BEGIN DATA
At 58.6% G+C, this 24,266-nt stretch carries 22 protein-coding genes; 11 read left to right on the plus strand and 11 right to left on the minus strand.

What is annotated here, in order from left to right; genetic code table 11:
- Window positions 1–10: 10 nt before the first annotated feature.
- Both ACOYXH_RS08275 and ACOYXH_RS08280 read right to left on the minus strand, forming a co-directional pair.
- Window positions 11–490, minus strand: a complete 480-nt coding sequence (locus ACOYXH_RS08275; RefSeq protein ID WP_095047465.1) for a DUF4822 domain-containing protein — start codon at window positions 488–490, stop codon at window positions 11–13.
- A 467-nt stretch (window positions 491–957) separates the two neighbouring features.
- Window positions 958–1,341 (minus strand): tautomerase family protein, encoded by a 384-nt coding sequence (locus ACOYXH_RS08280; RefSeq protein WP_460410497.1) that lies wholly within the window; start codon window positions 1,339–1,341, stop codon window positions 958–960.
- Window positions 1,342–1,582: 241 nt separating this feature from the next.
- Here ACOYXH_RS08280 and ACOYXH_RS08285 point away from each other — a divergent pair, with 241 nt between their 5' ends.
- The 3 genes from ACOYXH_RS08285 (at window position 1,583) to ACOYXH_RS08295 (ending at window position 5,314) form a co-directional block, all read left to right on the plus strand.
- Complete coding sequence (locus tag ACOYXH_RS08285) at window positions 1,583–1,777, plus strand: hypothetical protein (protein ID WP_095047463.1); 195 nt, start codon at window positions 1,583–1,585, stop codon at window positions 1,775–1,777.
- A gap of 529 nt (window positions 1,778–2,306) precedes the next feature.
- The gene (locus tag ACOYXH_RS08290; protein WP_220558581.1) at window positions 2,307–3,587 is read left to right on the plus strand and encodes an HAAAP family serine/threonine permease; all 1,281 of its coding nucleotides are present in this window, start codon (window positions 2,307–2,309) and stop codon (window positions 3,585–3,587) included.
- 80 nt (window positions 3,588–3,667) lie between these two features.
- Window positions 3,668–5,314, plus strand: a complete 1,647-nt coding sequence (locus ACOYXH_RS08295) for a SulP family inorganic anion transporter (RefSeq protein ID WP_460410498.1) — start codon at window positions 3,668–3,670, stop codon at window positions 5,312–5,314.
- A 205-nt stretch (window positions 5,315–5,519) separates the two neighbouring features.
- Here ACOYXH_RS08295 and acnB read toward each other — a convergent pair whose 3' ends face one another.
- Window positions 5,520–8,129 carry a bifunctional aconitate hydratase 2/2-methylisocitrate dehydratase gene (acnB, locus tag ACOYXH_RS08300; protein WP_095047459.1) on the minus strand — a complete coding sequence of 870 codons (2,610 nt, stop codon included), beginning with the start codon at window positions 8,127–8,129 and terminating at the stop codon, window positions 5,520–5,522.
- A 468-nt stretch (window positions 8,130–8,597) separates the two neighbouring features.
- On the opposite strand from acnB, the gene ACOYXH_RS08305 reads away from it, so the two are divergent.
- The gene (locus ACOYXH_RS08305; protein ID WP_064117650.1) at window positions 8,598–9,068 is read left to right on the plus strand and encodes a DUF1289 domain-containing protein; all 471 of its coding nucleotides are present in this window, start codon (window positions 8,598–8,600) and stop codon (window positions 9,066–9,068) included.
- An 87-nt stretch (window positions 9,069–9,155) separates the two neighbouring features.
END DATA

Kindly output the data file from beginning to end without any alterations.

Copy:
At 58.6% G+C, this 24,266-nt stretch carries 22 protein-coding genes; 11 read left to right on the plus strand and 11 right to left on the minus strand.

What is annotated here, in order from left to right; genetic code table 11:
- Window positions 1–10: 10 nt before the first annotated feature.
- Both ACOYXH_RS08275 and ACOYXH_RS08280 read right to left on the minus strand, forming a co-directional pair.
- Window positions 11–490, minus strand: a complete 480-nt coding sequence (locus ACOYXH_RS08275; RefSeq protein ID WP_095047465.1) for a DUF4822 domain-containing protein — start codon at window positions 488–490, stop codon at window positions 11–13.
- A 467-nt stretch (window positions 491–957) separates the two neighbouring features.
- Window positions 958–1,341 (minus strand): tautomerase family protein, encoded by a 384-nt coding sequence (locus ACOYXH_RS08280; RefSeq protein WP_460410497.1) that lies wholly within the window; start codon window positions 1,339–1,341, stop codon window positions 958–960.
- Window positions 1,342–1,582: 241 nt separating this feature from the next.
- Here ACOYXH_RS08280 and ACOYXH_RS08285 point away from each other — a divergent pair, with 241 nt between their 5' ends.
- The 3 genes from ACOYXH_RS08285 (at window position 1,583) to ACOYXH_RS08295 (ending at window position 5,314) form a co-directional block, all read left to right on the plus strand.
- Complete coding sequence (locus tag ACOYXH_RS08285) at window positions 1,583–1,777, plus strand: hypothetical protein (protein ID WP_095047463.1); 195 nt, start codon at window positions 1,583–1,585, stop codon at window positions 1,775–1,777.
- A gap of 529 nt (window positions 1,778–2,306) precedes the next feature.
- The gene (locus tag ACOYXH_RS08290; protein WP_220558581.1) at window positions 2,307–3,587 is read left to right on the plus strand and encodes an HAAAP family serine/threonine permease; all 1,281 of its coding nucleotides are present in this window, start codon (window positions 2,307–2,309) and stop codon (window positions 3,585–3,587) included.
- 80 nt (window positions 3,588–3,667) lie between these two features.
- Window positions 3,668–5,314, plus strand: a complete 1,647-nt coding sequence (locus ACOYXH_RS08295) for a SulP family inorganic anion transporter (RefSeq protein ID WP_460410498.1) — start codon at window positions 3,668–3,670, stop codon at window positions 5,312–5,314.
- A 205-nt stretch (window positions 5,315–5,519) separates the two neighbouring features.
- Here ACOYXH_RS08295 and acnB read toward each other — a convergent pair whose 3' ends face one another.
- Window positions 5,520–8,129 carry a bifunctional aconitate hydratase 2/2-methylisocitrate dehydratase gene (acnB, locus tag ACOYXH_RS08300; protein WP_095047459.1) on the minus strand — a complete coding sequence of 870 codons (2,610 nt, stop codon included), beginning with the start codon at window positions 8,127–8,129 and terminating at the stop codon, window positions 5,520–5,522.
- A 468-nt stretch (window positions 8,130–8,597) separates the two neighbouring features.
- On the opposite strand from acnB, the gene ACOYXH_RS08305 reads away from it, so the two are divergent.
- The gene (locus ACOYXH_RS08305; protein ID WP_064117650.1) at window positions 8,598–9,068 is read left to right on the plus strand and encodes a DUF1289 domain-containing protein; all 471 of its coding nucleotides are present in this window, start codon (window positions 8,598–8,600) and stop codon (window positions 9,066–9,068) included.
- An 87-nt stretch (window positions 9,069–9,155) separates the two neighbouring features.